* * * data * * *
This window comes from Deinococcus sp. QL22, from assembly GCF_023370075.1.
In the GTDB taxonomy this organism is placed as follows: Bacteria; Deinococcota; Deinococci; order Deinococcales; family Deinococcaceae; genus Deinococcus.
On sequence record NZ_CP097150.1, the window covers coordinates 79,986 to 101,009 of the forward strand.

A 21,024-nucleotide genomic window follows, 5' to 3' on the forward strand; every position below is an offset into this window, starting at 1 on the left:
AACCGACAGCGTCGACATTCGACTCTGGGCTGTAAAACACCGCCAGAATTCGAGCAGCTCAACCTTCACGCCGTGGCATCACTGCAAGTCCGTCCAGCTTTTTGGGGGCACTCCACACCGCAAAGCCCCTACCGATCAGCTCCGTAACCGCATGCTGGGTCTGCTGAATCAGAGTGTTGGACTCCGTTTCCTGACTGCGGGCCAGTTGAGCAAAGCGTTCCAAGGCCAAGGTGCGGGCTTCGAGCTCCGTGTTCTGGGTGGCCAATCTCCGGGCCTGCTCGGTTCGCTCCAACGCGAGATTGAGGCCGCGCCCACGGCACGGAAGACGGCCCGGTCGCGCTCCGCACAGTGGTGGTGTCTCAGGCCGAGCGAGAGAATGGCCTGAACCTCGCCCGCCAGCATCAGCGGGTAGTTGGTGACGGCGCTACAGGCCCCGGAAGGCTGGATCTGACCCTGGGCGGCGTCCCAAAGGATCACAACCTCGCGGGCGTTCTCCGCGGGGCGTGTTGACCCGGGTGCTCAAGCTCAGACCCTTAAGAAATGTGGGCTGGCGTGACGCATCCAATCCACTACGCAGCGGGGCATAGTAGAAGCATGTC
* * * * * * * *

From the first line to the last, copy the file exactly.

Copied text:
This window comes from Deinococcus sp. QL22, from assembly GCF_023370075.1.
In the GTDB taxonomy this organism is placed as follows: Bacteria; Deinococcota; Deinococci; order Deinococcales; family Deinococcaceae; genus Deinococcus.
On sequence record NZ_CP097150.1, the window covers coordinates 79,986 to 101,009 of the forward strand.

A 21,024-nucleotide genomic window follows, 5' to 3' on the forward strand; every position below is an offset into this window, starting at 1 on the left:
AACCGACAGCGTCGACATTCGACTCTGGGCTGTAAAACACCGCCAGAATTCGAGCAGCTCAACCTTCACGCCGTGGCATCACTGCAAGTCCGTCCAGCTTTTTGGGGGCACTCCACACCGCAAAGCCCCTACCGATCAGCTCCGTAACCGCATGCTGGGTCTGCTGAATCAGAGTGTTGGACTCCGTTTCCTGACTGCGGGCCAGTTGAGCAAAGCGTTCCAAGGCCAAGGTGCGGGCTTCGAGCTCCGTGTTCTGGGTGGCCAATCTCCGGGCCTGCTCGGTTCGCTCCAACGCGAGATTGAGGCCGCGCCCACGGCACGGAAGACGGCCCGGTCGCGCTCCGCACAGTGGTGGTGTCTCAGGCCGAGCGAGAGAATGGCCTGAACCTCGCCCGCCAGCATCAGCGGGTAGTTGGTGACGGCGCTACAGGCCCCGGAAGGCTGGATCTGACCCTGGGCGGCGTCCCAAAGGATCACAACCTCGCGGGCGTTCTCCGCGGGGCGTGTTGACCCGGGTGCTCAAGCTCAGACCCTTAAGAAATGTGGGCTGGCGTGACGCATCCAATCCACTACGCAGCGGGGCATAGTAGAAGCATGTC